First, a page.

The new “largest bony fish” (Mola alexandrine) was originally misidentified as a Mola mola sunfish, which is shown in this image with diver Daniel Botelho in San Diego, California.

Credit: Daniel Botelho/Barcroft Media via Getty Images

The heaviest bony fish ever caught weighs in at a staggering 5,070 lbs. (2,300 kilograms). Now, scientists know its name.

The fish is a Mola alexandrini ocean sunfish, researchers reported Dec. 5 in the journal Ichthyological Research. Originally, the fish, which was caught in 1996, was misidentified as a Mola mola, a better-known species of sunfish. But recent research has upended the whole Mola genus and led to the reidentification of some species. M. alexandrini is recognizable by its prominent head shape, lending it the common name the “bump-headed sunfish.”

“For the same reason, we adopt the already proposed Japanese common name Ushi-manbo,” said study leader Etsuro Sawai, a sunfish expert at Hiroshima University. “‘Ushi’ means ‘cow,’ and refers to the head profile of the fish.” [In Photos: The World’s Largest Bony Fish]

Sunfish are the largest bony fish in the sea. Unlike sharks and rays, they have skeletons made of bone rather than cartilage. They’re also very strange-looking. Their bodies are huge and round, shaped like wagon wheels or pancakes. They can grow up to about 10 feet (3 meters) long.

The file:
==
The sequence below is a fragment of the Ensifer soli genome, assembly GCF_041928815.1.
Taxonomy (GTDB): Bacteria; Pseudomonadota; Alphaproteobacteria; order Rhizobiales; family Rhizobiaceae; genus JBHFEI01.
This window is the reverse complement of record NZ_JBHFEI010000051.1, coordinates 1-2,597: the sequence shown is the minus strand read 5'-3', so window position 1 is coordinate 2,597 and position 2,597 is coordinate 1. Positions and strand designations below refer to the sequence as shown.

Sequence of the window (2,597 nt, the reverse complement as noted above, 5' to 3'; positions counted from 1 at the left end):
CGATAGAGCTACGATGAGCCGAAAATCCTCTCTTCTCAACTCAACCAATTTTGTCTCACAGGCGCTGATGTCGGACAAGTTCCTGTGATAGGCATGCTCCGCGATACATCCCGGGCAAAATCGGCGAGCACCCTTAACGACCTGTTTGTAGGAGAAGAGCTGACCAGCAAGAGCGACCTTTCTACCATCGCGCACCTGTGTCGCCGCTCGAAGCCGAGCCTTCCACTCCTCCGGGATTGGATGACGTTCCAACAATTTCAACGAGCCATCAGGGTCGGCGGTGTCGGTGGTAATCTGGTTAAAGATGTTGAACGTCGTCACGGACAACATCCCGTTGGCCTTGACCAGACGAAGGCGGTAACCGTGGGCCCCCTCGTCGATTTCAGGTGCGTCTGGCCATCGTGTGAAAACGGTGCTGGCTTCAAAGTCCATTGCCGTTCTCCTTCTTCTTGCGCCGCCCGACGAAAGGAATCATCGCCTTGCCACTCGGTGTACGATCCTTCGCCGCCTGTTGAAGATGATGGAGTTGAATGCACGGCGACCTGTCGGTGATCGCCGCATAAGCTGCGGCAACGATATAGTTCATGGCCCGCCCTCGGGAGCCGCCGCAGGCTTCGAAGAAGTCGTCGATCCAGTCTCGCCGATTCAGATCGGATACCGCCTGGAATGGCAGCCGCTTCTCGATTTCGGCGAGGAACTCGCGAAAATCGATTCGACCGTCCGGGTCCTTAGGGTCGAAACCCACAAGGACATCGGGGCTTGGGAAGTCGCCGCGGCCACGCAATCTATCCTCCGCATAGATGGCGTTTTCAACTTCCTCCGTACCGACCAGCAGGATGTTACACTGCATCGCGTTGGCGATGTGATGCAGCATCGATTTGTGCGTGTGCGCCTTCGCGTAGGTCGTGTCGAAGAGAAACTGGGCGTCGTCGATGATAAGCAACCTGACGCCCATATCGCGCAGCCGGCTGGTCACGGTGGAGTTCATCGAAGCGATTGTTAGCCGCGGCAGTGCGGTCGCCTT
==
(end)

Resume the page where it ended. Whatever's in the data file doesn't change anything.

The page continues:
The Mola genus wasn’t well understood until in recent years, because studying such enormous specimens isn’t easy. They’re difficult to collect and even harder to transport for thorough anatomical examinations. Genetic studies cracked open the case, revealing that fish once classified as Mola mola were in fact very different from one another, and that some gene sequences didn’t fit nicely into pre-existing species categories. In July 2017, researchers named a new species of sunfish with those sequences,Mola tecta, after finding a handful of specimens washed ashore on a New Zealand beach.

M. tecta has a round snout and a distinctive stripe that divides its body from the rudder-type fin on the fish, which is known as the clavus.

In the new study, researchers studied 30 specimens of Mola that did not belong to the M. tecta species. They also hunted through historical photographs, looking for anatomical features that would help to distinguish existing species from one another. Ultimately, they used this information to redescribe M. alexandrini and to differentiate it from M. tecta and M. mola.